One of the up-and-coming presidential candidates made a significant first trip to Iowa since throwing a hat into the increasingly crowded ring.
As the candidate spent the day talking with Hawkeye fans from Waterloo to Dubuque while campaigning at sports bars, making the mandatory ethanol factory visit, and shaking countless hands in between, one thing became clear: This candidate has buzz.
Does this sound like Sen. Hillary Clinton, D-N.Y.? Wrong.
Try former Massachusetts Gov. Mitt Romney.
While the New York senator ultimately garnered most of the headlines Monday morning, most noting her "evil men" joke, Romney's trip to Iowa Friday gathered hundreds of supporters in this key primary state.
Throughout the day, Romney presented himself as a personable, smart candidate, hoping to "convince a few people that [he's] somebody who's worth giving a second look."
Stopping at Beck's Restaurant in Waterloo, the "few people" turned out to be more than 200, and they didn't just come for the free food.
Romney's day continued at an ethanol plant where he highlighted the need for the United States to adopt alternative technologies. "As a nation we need to support the development of new technologies," he said as he toured the plant, "and the adoption of new technologies, so we can free ourselves from the nonmarket OPEC stranglehold on energy in this country."
And as the day of campaigning continued, Romney's comments turned decidedly personal when he spoke about stem cell research. Ann Romney, the former governor's wife, has multiple sclerosis. "In my view, the fact that my wife has MS makes me particularly aware of and sensitive to the fact that we have high hopes that stem sell research or other forms of research will lead to cures."
"I like stem cell research. I want to see more of it, not less. I'm in favor of using surplus embryos from in vitro fertilizations for stem cell research. But I'm not in favor of creating new embryos to destroy them or to experiment with them."
But while the day was a success, it also became clear that Romney has to pin down his answers on some tricky questions in the next few months.
Most notably, Romney's views on abortion have undergone a transformation since he ran for the Senate against incumbent Sen. Ted Kennedy in 1994. During the October 1994 debate, Romney explained his views on abortion. "As a nation we recognize the right of all people to believe as they want," he said, "and not to impose our beliefs on other people. I believe that abortion should be safe and legal in this country."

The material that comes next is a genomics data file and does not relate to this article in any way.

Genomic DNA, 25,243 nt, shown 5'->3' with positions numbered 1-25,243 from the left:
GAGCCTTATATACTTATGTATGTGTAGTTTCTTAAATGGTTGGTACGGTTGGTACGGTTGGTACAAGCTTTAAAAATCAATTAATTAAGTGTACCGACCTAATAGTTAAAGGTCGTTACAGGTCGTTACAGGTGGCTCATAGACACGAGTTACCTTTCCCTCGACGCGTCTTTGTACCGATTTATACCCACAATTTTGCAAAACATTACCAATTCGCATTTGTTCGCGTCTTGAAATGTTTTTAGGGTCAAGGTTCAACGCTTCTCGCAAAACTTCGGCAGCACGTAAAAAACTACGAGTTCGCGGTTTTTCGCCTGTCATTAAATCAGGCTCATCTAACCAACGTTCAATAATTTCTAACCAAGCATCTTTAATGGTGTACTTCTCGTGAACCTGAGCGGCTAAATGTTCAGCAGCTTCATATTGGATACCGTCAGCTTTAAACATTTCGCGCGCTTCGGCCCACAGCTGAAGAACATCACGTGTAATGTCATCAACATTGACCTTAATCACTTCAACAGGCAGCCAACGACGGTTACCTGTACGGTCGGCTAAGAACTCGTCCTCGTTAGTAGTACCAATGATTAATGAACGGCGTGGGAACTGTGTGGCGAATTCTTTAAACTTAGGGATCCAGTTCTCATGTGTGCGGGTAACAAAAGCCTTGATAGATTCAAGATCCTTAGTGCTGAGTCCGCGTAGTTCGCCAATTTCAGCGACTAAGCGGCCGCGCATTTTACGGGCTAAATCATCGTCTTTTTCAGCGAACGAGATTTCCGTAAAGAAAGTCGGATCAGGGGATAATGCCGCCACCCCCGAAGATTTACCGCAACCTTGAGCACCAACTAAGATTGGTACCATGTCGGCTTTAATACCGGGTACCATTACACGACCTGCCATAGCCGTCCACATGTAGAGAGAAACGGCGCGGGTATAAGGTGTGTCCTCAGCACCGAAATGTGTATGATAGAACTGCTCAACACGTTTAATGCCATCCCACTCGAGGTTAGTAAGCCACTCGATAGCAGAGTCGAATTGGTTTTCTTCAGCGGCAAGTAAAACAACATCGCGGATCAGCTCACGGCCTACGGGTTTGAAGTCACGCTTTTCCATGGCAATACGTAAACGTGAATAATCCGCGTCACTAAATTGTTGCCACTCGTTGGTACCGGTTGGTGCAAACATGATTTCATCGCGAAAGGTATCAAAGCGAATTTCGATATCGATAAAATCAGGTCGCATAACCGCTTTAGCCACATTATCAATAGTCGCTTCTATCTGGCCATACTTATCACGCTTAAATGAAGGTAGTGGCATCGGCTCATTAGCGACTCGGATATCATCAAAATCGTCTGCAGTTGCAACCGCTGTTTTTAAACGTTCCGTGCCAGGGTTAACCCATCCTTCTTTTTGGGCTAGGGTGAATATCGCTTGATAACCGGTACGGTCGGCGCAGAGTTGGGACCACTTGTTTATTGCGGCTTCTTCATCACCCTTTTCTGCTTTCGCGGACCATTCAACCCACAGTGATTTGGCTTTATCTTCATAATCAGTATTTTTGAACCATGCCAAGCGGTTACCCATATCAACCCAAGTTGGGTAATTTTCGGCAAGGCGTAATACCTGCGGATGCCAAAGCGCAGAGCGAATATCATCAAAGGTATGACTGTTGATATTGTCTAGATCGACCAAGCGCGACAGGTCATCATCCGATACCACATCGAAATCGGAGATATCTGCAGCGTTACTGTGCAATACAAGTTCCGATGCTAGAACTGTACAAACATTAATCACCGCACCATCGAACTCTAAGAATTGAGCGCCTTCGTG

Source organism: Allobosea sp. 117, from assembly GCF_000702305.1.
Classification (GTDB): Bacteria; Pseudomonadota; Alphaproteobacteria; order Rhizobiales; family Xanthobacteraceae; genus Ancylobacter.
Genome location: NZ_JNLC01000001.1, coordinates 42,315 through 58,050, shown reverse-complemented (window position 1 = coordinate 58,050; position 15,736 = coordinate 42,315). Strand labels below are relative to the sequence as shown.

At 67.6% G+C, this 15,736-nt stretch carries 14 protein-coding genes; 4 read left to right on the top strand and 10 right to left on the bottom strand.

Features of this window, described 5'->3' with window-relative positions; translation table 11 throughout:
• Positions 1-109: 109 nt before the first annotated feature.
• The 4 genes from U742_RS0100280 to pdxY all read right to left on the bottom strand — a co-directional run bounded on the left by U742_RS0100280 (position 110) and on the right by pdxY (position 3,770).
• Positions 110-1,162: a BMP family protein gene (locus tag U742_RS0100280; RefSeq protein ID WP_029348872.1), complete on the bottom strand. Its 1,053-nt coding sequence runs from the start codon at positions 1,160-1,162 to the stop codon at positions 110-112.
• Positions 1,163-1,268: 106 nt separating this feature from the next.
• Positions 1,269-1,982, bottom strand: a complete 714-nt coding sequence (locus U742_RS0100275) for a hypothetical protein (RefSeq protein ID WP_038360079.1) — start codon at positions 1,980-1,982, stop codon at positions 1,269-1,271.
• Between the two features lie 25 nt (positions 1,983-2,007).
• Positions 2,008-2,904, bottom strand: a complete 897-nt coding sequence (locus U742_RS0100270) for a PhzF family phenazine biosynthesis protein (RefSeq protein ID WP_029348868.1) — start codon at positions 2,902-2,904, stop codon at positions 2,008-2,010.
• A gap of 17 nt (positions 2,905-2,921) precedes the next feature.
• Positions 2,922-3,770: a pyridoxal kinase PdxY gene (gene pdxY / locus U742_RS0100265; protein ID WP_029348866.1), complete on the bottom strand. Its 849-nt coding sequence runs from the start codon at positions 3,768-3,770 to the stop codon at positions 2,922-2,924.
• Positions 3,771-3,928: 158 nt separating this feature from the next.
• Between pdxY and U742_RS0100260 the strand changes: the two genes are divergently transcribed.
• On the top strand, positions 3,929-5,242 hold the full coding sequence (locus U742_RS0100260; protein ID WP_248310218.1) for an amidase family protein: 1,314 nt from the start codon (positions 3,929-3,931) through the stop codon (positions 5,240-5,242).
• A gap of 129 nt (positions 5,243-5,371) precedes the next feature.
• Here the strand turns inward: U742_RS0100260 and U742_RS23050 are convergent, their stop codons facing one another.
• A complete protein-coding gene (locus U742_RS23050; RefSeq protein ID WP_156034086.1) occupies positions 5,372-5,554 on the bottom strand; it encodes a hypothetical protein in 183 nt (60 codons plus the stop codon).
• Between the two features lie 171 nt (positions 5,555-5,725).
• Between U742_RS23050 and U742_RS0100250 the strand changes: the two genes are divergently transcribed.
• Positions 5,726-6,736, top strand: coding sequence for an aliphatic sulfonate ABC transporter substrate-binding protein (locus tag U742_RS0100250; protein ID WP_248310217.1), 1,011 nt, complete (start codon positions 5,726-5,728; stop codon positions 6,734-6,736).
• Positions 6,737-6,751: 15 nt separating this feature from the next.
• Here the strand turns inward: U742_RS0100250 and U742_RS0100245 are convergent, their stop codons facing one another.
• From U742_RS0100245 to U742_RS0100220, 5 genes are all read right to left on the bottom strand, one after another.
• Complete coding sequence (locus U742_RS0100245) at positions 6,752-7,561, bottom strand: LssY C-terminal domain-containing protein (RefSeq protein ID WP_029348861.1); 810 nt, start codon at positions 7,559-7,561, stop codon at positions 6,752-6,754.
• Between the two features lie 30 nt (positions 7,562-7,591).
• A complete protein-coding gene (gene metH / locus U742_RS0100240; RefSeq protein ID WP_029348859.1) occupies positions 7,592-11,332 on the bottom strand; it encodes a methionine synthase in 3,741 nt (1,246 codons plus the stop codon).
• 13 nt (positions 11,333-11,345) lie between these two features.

At the time, Romney said his beliefs stemmed from the experience of a family friend who'd died from an illegal abortion. Even more recently, running for governor in 2002, Romney said, "I will preserve and protect a woman's right to choose and am devoted and dedicated to honoring my word in that regard."
But in an interview with Romney on Friday, it was clear he had changed his views significantly. "Well, we learn from experience, and I'm just like other people in this nation. … My experience as a governor facing issues related to issues like stem cell research … has convinced me that Roe v. Wade has so cheapened the value of human life in this society that we need to allow the states more latitude in making their own decisions on this issue. And so about two years ago, I said [I] am pro life, and prior to that time I had a different position.
"When Ronald Reagan was governor of California," he explained, "[Reagan] signed the most-sweeping pro abortion law in the entire nation. And when he ran for president he said, you know, I was wrong."
Yet, it might ultimately be Romney's religion that poses the biggest hurdle. A December ABC News polls shows that 35 percent of Americans are less likely to vote for a candidate who is a Mormon. Romney, for one, doesn't seem worried. "I think the American people respect individuals of faith. That's the kind of person they want to lead the country."